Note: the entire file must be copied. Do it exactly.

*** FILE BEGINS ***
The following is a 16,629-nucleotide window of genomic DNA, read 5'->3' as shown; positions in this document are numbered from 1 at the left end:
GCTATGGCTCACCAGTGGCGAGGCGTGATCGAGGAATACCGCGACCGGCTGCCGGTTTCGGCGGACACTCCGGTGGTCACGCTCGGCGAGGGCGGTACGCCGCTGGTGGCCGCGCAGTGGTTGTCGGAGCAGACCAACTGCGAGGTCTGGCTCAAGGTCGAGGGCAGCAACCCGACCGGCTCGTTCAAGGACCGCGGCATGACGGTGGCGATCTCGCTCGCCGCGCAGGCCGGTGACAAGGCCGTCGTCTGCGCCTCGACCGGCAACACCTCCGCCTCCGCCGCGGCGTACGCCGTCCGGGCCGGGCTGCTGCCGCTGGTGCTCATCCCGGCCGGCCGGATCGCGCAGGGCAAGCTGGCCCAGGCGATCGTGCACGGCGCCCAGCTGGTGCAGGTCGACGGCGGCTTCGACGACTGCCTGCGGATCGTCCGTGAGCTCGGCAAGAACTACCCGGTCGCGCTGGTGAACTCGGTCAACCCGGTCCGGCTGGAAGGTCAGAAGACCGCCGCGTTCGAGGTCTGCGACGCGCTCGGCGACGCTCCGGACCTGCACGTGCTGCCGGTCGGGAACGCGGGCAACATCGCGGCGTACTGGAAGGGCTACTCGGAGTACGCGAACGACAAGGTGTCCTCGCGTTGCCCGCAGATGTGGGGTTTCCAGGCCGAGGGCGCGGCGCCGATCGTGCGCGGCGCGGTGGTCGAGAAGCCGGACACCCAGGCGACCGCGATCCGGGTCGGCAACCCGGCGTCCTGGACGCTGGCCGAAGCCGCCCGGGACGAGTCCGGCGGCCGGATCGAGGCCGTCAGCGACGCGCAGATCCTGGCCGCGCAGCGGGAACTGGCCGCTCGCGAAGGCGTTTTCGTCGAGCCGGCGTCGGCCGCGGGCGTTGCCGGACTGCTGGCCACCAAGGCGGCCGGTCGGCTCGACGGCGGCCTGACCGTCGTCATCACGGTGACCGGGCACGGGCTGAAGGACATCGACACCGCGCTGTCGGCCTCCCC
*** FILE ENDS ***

The following is a 16,629-nucleotide window of genomic DNA, read 5'->3' as shown; positions in this document are numbered from 1 at the left end:
GCTATGGCTCACCAGTGGCGAGGCGTGATCGAGGAATACCGCGACCGGCTGCCGGTTTCGGCGGACACTCCGGTGGTCACGCTCGGCGAGGGCGGTACGCCGCTGGTGGCCGCGCAGTGGTTGTCGGAGCAGACCAACTGCGAGGTCTGGCTCAAGGTCGAGGGCAGCAACCCGACCGGCTCGTTCAAGGACCGCGGCATGACGGTGGCGATCTCGCTCGCCGCGCAGGCCGGTGACAAGGCCGTCGTCTGCGCCTCGACCGGCAACACCTCCGCCTCCGCCGCGGCGTACGCCGTCCGGGCCGGGCTGCTGCCGCTGGTGCTCATCCCGGCCGGCCGGATCGCGCAGGGCAAGCTGGCCCAGGCGATCGTGCACGGCGCCCAGCTGGTGCAGGTCGACGGCGGCTTCGACGACTGCCTGCGGATCGTCCGTGAGCTCGGCAAGAACTACCCGGTCGCGCTGGTGAACTCGGTCAACCCGGTCCGGCTGGAAGGTCAGAAGACCGCCGCGTTCGAGGTCTGCGACGCGCTCGGCGACGCTCCGGACCTGCACGTGCTGCCGGTCGGGAACGCGGGCAACATCGCGGCGTACTGGAAGGGCTACTCGGAGTACGCGAACGACAAGGTGTCCTCGCGTTGCCCGCAGATGTGGGGTTTCCAGGCCGAGGGCGCGGCGCCGATCGTGCGCGGCGCGGTGGTCGAGAAGCCGGACACCCAGGCGACCGCGATCCGGGTCGGCAACCCGGCGTCCTGGACGCTGGCCGAAGCCGCCCGGGACGAGTCCGGCGGCCGGATCGAGGCCGTCAGCGACGCGCAGATCCTGGCCGCGCAGCGGGAACTGGCCGCTCGCGAAGGCGTTTTCGTCGAGCCGGCGTCGGCCGCGGGCGTTGCCGGACTGCTGGCCACCAAGGCGGCCGGTCGGCTCGACGGCGGCCTGACCGTCGTCATCACGGTGACCGGGCACGGGCTGAAGGACATCGACACCGCGCTGTCGGCCTCCCC